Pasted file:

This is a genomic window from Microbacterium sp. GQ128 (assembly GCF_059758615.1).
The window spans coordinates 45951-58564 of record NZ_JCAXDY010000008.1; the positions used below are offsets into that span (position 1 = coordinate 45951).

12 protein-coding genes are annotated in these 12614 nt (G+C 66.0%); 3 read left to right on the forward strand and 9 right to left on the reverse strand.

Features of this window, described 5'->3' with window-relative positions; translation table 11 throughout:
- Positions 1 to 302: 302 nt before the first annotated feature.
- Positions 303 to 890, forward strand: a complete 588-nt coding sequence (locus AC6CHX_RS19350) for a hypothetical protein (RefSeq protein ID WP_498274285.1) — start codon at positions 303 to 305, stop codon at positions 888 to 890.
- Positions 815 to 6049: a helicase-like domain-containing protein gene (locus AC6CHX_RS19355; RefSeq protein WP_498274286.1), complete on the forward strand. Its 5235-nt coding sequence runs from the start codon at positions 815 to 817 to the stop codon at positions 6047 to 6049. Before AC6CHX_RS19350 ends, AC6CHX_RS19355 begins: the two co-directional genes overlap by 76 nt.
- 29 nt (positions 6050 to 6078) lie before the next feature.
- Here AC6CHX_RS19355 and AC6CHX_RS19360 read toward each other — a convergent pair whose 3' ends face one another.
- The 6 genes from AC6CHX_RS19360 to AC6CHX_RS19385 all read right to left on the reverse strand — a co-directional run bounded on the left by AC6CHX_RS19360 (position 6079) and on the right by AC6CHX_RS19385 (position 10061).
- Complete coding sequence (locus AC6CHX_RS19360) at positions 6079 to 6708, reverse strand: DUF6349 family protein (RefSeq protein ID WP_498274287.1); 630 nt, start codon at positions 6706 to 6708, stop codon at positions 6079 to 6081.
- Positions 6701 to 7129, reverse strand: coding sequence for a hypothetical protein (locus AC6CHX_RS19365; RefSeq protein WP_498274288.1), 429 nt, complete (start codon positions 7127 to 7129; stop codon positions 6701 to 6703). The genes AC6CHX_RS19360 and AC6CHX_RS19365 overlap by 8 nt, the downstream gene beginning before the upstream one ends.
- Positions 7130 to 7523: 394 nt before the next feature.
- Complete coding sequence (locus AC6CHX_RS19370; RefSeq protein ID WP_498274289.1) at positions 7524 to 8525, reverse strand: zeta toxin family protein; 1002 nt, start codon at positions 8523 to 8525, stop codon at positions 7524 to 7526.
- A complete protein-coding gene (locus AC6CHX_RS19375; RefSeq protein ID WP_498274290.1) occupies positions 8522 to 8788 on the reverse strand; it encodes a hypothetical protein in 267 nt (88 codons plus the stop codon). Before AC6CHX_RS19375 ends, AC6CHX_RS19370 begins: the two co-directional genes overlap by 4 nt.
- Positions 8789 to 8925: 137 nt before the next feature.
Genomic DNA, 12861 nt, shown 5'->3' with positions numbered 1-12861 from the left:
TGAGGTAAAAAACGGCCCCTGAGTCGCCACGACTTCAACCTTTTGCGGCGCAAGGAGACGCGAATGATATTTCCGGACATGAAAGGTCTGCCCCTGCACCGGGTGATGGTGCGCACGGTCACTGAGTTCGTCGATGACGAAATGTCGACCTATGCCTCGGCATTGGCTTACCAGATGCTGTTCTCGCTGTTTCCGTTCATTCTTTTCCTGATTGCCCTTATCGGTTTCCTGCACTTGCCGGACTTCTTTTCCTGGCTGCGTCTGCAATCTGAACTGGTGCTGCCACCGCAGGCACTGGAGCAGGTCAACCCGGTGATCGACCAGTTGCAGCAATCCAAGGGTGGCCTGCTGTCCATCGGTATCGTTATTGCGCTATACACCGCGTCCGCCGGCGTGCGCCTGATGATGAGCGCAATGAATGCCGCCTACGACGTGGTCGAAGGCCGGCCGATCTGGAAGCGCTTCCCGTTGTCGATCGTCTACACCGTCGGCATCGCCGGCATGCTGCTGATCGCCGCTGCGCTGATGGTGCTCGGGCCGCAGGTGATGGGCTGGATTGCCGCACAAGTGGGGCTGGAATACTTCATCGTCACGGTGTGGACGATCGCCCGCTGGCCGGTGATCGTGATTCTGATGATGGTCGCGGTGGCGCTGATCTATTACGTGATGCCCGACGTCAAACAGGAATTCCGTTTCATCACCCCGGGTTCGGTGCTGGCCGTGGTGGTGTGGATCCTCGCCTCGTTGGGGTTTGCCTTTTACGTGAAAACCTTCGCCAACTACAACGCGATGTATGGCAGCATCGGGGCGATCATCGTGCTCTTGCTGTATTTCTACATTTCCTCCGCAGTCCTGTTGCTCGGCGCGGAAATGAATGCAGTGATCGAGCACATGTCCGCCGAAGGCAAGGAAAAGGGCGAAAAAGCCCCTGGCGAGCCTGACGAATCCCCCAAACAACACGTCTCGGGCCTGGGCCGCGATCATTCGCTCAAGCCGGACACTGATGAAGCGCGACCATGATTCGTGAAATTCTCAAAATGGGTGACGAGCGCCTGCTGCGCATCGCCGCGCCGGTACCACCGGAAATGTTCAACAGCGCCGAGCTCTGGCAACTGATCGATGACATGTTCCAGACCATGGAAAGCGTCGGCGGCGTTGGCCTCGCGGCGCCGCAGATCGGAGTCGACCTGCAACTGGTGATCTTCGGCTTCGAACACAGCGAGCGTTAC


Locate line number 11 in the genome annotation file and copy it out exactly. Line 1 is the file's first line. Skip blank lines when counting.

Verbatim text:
- Complete coding sequence (locus AC6CHX_RS19360) at positions 6079 to 6708, reverse strand: DUF6349 family protein (RefSeq protein ID WP_498274287.1); 630 nt, start codon at positions 6706 to 6708, stop codon at positions 6079 to 6081.